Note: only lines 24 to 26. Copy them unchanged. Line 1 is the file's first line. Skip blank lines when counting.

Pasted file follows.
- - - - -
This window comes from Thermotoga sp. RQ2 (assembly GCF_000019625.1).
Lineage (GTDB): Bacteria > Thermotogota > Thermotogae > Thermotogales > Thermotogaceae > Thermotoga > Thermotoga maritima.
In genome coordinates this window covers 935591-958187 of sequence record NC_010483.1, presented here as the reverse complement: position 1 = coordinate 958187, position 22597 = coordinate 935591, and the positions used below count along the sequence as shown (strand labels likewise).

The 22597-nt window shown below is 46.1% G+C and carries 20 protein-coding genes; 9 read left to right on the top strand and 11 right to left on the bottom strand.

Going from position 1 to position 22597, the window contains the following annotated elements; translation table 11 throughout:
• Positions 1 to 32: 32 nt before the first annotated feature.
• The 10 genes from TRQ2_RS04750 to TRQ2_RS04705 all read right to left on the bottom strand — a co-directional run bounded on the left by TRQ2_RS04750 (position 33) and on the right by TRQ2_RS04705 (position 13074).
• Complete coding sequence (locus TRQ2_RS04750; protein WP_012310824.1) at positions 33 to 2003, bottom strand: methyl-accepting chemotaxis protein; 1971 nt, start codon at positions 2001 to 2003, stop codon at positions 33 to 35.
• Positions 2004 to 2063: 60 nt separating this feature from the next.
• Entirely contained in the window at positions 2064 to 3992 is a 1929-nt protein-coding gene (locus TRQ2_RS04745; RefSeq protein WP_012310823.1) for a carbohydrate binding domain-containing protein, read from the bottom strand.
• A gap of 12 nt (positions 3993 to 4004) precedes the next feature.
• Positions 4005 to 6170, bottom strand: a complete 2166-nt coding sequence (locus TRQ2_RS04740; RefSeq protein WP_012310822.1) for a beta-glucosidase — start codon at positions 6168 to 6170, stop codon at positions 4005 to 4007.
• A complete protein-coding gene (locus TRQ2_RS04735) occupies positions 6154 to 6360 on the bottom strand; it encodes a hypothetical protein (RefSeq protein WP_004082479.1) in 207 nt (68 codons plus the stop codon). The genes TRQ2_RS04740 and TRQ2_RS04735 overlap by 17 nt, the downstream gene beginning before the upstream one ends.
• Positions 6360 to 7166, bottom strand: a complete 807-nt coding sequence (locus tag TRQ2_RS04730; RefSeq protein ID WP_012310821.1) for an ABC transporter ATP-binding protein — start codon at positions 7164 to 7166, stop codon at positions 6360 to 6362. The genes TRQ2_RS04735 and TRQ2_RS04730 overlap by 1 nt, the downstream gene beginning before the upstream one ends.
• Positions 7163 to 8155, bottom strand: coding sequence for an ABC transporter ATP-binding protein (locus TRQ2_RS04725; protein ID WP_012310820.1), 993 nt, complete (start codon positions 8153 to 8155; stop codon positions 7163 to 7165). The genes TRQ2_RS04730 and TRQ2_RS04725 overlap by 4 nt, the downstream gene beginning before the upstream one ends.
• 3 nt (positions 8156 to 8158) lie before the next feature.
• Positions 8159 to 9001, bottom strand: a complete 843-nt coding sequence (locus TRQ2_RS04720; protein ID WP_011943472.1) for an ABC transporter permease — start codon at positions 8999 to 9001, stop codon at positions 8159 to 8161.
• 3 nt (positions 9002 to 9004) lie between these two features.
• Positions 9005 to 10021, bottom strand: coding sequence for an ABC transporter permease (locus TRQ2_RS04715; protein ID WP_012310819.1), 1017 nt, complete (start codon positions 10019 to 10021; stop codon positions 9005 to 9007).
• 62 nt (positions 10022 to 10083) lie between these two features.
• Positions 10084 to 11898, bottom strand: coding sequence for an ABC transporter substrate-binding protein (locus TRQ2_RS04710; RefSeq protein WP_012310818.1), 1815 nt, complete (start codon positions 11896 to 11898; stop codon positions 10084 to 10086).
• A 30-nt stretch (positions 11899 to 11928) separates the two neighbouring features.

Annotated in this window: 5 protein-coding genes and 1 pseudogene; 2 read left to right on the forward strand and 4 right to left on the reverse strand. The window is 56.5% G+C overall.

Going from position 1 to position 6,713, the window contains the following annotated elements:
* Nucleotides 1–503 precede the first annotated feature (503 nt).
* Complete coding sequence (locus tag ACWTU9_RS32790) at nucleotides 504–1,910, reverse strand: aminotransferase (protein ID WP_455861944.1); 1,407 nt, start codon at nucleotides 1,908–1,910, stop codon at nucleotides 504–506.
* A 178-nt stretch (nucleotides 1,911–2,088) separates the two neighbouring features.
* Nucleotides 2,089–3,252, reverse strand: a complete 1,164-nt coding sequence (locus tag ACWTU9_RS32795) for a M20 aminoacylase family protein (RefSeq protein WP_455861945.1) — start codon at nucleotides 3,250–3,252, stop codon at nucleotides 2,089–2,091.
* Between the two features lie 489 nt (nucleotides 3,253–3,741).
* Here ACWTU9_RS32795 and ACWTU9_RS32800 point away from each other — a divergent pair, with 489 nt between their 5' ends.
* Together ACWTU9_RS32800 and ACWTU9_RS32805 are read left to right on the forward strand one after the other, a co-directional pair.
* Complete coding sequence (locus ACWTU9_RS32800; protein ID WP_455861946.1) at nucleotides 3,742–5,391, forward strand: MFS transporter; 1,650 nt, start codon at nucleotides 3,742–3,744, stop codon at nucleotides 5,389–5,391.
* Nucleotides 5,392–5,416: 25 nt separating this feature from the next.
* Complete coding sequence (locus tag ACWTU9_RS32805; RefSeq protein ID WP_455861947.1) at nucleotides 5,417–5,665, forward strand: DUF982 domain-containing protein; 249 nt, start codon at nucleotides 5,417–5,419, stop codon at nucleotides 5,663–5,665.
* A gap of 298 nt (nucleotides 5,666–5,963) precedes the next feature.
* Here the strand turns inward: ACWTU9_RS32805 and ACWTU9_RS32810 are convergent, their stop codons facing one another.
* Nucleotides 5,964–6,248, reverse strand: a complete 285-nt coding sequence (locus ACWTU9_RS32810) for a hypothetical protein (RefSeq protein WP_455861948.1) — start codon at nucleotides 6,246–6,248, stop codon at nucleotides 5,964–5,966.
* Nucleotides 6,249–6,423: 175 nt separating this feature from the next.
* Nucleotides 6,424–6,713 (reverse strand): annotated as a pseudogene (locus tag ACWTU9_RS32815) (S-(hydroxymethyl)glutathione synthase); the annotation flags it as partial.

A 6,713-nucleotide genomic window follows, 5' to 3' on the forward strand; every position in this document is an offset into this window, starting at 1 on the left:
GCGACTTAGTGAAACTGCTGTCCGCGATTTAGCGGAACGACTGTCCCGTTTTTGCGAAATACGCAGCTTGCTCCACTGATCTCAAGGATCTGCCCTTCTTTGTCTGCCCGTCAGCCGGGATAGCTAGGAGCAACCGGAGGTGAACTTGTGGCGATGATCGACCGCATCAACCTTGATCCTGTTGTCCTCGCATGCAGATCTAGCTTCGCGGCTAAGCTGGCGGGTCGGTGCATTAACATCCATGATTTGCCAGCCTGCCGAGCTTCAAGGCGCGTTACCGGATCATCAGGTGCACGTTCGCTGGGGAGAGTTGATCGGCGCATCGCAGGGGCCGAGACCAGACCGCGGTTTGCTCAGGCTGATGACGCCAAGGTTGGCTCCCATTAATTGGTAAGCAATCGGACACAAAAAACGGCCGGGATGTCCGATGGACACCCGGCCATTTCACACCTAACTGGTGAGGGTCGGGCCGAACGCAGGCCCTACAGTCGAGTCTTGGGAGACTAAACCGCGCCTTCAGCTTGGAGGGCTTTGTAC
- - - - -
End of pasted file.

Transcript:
Going from position 1 to position 6,713, the window contains the following annotated elements:
* Nucleotides 1–503 precede the first annotated feature (503 nt).
* Complete coding sequence (locus tag ACWTU9_RS32790) at nucleotides 504–1,910, reverse strand: aminotransferase (protein ID WP_455861944.1); 1,407 nt, start codon at nucleotides 1,908–1,910, stop codon at nucleotides 504–506.